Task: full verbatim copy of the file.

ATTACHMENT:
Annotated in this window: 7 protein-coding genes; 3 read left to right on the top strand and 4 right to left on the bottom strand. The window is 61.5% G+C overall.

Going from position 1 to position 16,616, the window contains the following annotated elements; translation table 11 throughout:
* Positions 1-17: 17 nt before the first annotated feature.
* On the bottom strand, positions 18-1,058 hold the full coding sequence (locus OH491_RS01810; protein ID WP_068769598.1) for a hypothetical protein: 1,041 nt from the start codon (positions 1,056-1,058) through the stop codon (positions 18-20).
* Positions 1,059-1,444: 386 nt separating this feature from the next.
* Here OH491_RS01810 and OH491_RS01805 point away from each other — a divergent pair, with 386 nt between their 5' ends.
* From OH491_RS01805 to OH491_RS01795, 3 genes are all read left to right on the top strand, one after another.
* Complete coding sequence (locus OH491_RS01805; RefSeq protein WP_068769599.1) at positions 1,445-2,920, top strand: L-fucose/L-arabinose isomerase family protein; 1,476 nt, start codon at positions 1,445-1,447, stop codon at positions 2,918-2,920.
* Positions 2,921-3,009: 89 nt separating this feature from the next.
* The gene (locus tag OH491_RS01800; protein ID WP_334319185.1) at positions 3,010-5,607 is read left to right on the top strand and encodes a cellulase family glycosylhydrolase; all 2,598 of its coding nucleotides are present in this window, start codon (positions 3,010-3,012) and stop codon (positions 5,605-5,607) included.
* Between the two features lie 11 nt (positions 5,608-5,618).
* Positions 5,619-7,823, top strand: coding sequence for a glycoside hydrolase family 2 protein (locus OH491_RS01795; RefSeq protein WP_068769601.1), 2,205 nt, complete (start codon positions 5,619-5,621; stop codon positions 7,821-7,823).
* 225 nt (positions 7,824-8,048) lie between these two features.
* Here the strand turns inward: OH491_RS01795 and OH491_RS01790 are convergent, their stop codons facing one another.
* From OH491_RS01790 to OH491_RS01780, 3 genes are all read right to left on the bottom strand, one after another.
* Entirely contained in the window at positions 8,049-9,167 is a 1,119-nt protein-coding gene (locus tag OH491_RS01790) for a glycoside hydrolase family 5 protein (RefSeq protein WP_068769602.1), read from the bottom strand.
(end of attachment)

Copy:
Annotated in this window: 7 protein-coding genes; 3 read left to right on the top strand and 4 right to left on the bottom strand. The window is 61.5% G+C overall.

Going from position 1 to position 16,616, the window contains the following annotated elements; translation table 11 throughout:
* Positions 1-17: 17 nt before the first annotated feature.
* On the bottom strand, positions 18-1,058 hold the full coding sequence (locus OH491_RS01810; protein ID WP_068769598.1) for a hypothetical protein: 1,041 nt from the start codon (positions 1,056-1,058) through the stop codon (positions 18-20).
* Positions 1,059-1,444: 386 nt separating this feature from the next.
* Here OH491_RS01810 and OH491_RS01805 point away from each other — a divergent pair, with 386 nt between their 5' ends.
* From OH491_RS01805 to OH491_RS01795, 3 genes are all read left to right on the top strand, one after another.
* Complete coding sequence (locus OH491_RS01805; RefSeq protein WP_068769599.1) at positions 1,445-2,920, top strand: L-fucose/L-arabinose isomerase family protein; 1,476 nt, start codon at positions 1,445-1,447, stop codon at positions 2,918-2,920.
* Positions 2,921-3,009: 89 nt separating this feature from the next.
* The gene (locus tag OH491_RS01800; protein ID WP_334319185.1) at positions 3,010-5,607 is read left to right on the top strand and encodes a cellulase family glycosylhydrolase; all 2,598 of its coding nucleotides are present in this window, start codon (positions 3,010-3,012) and stop codon (positions 5,605-5,607) included.
* Between the two features lie 11 nt (positions 5,608-5,618).
* Positions 5,619-7,823, top strand: coding sequence for a glycoside hydrolase family 2 protein (locus OH491_RS01795; RefSeq protein WP_068769601.1), 2,205 nt, complete (start codon positions 5,619-5,621; stop codon positions 7,821-7,823).
* 225 nt (positions 7,824-8,048) lie between these two features.
* Here the strand turns inward: OH491_RS01795 and OH491_RS01790 are convergent, their stop codons facing one another.
* From OH491_RS01790 to OH491_RS01780, 3 genes are all read right to left on the bottom strand, one after another.
* Entirely contained in the window at positions 8,049-9,167 is a 1,119-nt protein-coding gene (locus tag OH491_RS01790) for a glycoside hydrolase family 5 protein (RefSeq protein WP_068769602.1), read from the bottom strand.